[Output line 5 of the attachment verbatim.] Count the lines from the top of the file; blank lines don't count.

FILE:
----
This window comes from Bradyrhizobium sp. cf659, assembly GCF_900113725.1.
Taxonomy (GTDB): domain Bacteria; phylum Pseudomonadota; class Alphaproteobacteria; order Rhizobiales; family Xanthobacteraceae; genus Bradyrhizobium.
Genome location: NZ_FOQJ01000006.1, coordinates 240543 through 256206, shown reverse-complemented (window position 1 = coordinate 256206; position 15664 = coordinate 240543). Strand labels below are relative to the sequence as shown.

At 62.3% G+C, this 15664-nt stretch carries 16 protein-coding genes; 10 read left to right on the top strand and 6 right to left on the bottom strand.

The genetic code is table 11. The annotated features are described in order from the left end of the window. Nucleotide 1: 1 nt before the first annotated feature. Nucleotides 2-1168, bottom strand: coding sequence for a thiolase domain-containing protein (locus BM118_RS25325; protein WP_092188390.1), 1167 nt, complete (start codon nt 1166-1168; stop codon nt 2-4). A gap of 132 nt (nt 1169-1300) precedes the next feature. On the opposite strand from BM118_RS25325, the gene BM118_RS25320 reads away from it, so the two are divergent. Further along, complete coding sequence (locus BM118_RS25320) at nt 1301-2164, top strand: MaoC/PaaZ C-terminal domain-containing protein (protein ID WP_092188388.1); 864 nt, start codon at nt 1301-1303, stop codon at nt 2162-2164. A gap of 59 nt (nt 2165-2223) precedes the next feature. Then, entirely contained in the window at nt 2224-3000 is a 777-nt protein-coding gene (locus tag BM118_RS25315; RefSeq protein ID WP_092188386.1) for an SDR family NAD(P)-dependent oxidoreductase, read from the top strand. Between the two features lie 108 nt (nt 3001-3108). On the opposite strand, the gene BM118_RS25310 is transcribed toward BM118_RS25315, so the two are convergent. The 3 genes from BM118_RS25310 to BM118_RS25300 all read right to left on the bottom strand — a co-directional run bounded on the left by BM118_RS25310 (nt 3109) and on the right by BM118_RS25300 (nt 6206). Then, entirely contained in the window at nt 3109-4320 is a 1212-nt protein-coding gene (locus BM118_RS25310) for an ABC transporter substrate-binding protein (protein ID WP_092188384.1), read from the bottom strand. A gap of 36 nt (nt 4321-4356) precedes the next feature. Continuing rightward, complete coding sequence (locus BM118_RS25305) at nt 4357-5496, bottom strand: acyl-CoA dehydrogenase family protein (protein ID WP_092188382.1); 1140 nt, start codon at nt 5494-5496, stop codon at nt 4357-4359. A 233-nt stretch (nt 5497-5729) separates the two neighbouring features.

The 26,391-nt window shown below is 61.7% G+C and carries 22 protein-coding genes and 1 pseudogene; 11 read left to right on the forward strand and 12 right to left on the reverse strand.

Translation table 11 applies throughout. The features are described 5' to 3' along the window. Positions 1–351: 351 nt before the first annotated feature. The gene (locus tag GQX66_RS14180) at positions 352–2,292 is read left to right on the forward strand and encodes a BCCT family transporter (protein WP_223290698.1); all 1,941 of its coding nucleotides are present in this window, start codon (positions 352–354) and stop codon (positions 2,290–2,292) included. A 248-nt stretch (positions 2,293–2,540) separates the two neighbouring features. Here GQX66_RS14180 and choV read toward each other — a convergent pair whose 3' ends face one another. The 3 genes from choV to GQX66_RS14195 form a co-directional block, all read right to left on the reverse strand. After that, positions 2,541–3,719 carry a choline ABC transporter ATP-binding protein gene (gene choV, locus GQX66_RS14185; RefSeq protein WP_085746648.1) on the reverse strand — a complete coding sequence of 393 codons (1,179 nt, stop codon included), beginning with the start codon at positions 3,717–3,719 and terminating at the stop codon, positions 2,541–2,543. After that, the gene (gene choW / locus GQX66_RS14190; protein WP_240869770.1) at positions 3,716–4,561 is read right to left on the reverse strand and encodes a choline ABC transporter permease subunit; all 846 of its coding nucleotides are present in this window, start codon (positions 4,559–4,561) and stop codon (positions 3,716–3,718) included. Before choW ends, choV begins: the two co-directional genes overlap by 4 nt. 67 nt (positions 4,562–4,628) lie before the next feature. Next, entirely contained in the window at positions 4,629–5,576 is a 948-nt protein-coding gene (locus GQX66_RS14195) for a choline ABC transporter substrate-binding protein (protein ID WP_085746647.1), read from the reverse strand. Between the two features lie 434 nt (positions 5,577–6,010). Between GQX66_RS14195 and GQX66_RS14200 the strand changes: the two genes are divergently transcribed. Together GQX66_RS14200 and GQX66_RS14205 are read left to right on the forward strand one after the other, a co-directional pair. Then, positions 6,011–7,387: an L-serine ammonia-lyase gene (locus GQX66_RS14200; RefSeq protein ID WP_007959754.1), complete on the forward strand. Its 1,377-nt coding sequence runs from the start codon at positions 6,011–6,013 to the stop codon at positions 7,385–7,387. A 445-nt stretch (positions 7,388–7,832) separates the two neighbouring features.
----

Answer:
The genetic code is table 11. The annotated features are described in order from the left end of the window. Nucleotide 1: 1 nt before the first annotated feature. Nucleotides 2-1168, bottom strand: coding sequence for a thiolase domain-containing protein (locus BM118_RS25325; protein WP_092188390.1), 1167 nt, complete (start codon nt 1166-1168; stop codon nt 2-4). A gap of 132 nt (nt 1169-1300) precedes the next feature. On the opposite strand from BM118_RS25325, the gene BM118_RS25320 reads away from it, so the two are divergent. Further along, complete coding sequence (locus BM118_RS25320) at nt 1301-2164, top strand: MaoC/PaaZ C-terminal domain-containing protein (protein ID WP_092188388.1); 864 nt, start codon at nt 1301-1303, stop codon at nt 2162-2164. A gap of 59 nt (nt 2165-2223) precedes the next feature. Then, entirely contained in the window at nt 2224-3000 is a 777-nt protein-coding gene (locus tag BM118_RS25315; RefSeq protein ID WP_092188386.1) for an SDR family NAD(P)-dependent oxidoreductase, read from the top strand. Between the two features lie 108 nt (nt 3001-3108). On the opposite strand, the gene BM118_RS25310 is transcribed toward BM118_RS25315, so the two are convergent. The 3 genes from BM118_RS25310 to BM118_RS25300 all read right to left on the bottom strand — a co-directional run bounded on the left by BM118_RS25310 (nt 3109) and on the right by BM118_RS25300 (nt 6206). Then, entirely contained in the window at nt 3109-4320 is a 1212-nt protein-coding gene (locus BM118_RS25310) for an ABC transporter substrate-binding protein (protein ID WP_092188384.1), read from the bottom strand. A gap of 36 nt (nt 4321-4356) precedes the next feature. Continuing rightward, complete coding sequence (locus BM118_RS25305) at nt 4357-5496, bottom strand: acyl-CoA dehydrogenase family protein (protein ID WP_092188382.1); 1140 nt, start codon at nt 5494-5496, stop codon at nt 4357-4359. A 233-nt stretch (nt 5497-5729) separates the two neighbouring features.